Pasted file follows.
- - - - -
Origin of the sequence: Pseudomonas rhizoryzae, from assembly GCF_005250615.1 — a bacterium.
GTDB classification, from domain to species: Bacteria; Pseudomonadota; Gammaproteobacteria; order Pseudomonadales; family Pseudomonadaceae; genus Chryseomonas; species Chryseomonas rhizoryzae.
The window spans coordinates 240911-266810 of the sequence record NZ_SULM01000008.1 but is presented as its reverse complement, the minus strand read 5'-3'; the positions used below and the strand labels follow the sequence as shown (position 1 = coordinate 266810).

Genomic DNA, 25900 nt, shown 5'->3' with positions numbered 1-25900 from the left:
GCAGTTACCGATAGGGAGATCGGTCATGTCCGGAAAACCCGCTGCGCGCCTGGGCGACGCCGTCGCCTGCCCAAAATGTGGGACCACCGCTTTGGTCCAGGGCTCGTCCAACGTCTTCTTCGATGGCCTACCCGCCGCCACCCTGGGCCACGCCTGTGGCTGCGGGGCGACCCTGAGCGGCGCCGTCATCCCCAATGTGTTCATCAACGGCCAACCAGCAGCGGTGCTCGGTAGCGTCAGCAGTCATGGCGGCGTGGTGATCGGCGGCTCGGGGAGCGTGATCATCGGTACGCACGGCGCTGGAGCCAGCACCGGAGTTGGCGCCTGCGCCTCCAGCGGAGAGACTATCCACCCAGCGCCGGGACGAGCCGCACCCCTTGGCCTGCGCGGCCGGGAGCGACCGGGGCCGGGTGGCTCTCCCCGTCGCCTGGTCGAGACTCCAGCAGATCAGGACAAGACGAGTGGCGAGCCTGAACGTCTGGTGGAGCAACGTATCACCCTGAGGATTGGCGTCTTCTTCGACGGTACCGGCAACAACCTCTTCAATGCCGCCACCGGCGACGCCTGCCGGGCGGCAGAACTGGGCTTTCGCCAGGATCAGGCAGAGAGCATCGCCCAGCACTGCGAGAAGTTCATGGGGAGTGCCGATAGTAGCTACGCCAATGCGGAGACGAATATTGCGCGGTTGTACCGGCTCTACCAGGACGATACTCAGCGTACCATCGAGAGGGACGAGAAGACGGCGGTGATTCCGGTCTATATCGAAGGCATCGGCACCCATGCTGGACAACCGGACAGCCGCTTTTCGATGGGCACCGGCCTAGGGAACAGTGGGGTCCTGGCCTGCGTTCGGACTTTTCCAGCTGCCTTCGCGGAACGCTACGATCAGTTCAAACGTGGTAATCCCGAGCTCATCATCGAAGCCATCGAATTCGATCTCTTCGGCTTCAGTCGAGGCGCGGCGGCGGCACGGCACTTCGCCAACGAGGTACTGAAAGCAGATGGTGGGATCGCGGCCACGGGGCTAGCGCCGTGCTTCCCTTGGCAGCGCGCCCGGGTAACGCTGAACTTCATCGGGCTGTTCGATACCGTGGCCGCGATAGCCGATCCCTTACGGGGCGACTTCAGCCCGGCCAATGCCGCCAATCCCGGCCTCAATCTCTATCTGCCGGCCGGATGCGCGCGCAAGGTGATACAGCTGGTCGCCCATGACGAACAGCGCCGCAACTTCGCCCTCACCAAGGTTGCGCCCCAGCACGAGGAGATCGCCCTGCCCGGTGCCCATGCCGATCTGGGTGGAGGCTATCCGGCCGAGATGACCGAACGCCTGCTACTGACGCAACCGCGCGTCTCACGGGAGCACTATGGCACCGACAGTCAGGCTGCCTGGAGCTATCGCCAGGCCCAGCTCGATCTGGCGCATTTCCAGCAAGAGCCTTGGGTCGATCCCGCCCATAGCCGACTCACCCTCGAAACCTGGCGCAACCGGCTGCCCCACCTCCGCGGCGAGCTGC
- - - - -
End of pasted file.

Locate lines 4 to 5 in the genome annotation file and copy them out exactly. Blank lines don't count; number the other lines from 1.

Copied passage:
Genomic DNA, 25900 nt, shown 5'->3' with positions numbered 1-25900 from the left:
GCAGTTACCGATAGGGAGATCGGTCATGTCCGGAAAACCCGCTGCGCGCCTGGGCGACGCCGTCGCCTGCCCAAAATGTGGGACCACCGCTTTGGTCCAGGGCTCGTCCAACGTCTTCTTCGATGGCCTACCCGCCGCCACCCTGGGCCACGCCTGTGGCTGCGGGGCGACCCTGAGCGGCGCCGTCATCCCCAATGTGTTCATCAACGGCCAACCAGCAGCGGTGCTCGGTAGCGTCAGCAGTCATGGCGGCGTGGTGATCGGCGGCTCGGGGAGCGTGATCATCGGTACGCACGGCGCTGGAGCCAGCACCGGAGTTGGCGCCTGCGCCTCCAGCGGAGAGACTATCCACCCAGCGCCGGGACGAGCCGCACCCCTTGGCCTGCGCGGCCGGGAGCGACCGGGGCCGGGTGGCTCTCCCCGTCGCCTGGTCGAGACTCCAGCAGATCAGGACAAGACGAGTGGCGAGCCTGAACGTCTGGTGGAGCAACGTATCACCCTGAGGATTGGCGTCTTCTTCGACGGTACCGGCAACAACCTCTTCAATGCCGCCACCGGCGACGCCTGCCGGGCGGCAGAACTGGGCTTTCGCCAGGATCAGGCAGAGAGCATCGCCCAGCACTGCGAGAAGTTCATGGGGAGTGCCGATAGTAGCTACGCCAATGCGGAGACGAATATTGCGCGGTTGTACCGGCTCTACCAGGACGATACTCAGCGTACCATCGAGAGGGACGAGAAGACGGCGGTGATTCCGGTCTATATCGAAGGCATCGGCACCCATGCTGGACAACCGGACAGCCGCTTTTCGATGGGCACCGGCCTAGGGAACAGTGGGGTCCTGGCCTGCGTTCGGACTTTTCCAGCTGCCTTCGCGGAACGCTACGATCAGTTCAAACGTGGTAATCCCGAGCTCATCATCGAAGCCATCGAATTCGATCTCTTCGGCTTCAGTCGAGGCGCGGCGGCGGCACGGCACTTCGCCAACGAGGTACTGAAAGCAGATGGTGGGATCGCGGCCACGGGGCTAGCGCCGTGCTTCCCTTGGCAGCGCGCCCGGGTAACGCTGAACTTCATCGGGCTGTTCGATACCGTGGCCGCGATAGCCGATCCCTTACGGGGCGACTTCAGCCCGGCCAATGCCGCCAATCCCGGCCTCAATCTCTATCTGCCGGCCGGATGCGCGCGCAAGGTGATACAGCTGGTCGCCCATGACGAACAGCGCCGCAACTTCGCCCTCACCAAGGTTGCGCCCCAGCACGAGGAGATCGCCCTGCCCGGTGCCCATGCCGATCTGGGTGGAGGCTATCCGGCCGAGATGACCGAACGCCTGCTACTGACGCAACCGCGCGTCTCACGGGAGCACTATGGCACCGACAGTCAGGCTGCCTGGAGCTATCGCCAGGCCCAGCTCGATCTGGCGCATTTCCAGCAAGAGCCTTGGGTCGATCCCGCCCATAGCCGACTCACCCTCGAAACCTGGCGCAACCGGCTGCCCCACCTCCGCGGCGAGCTGC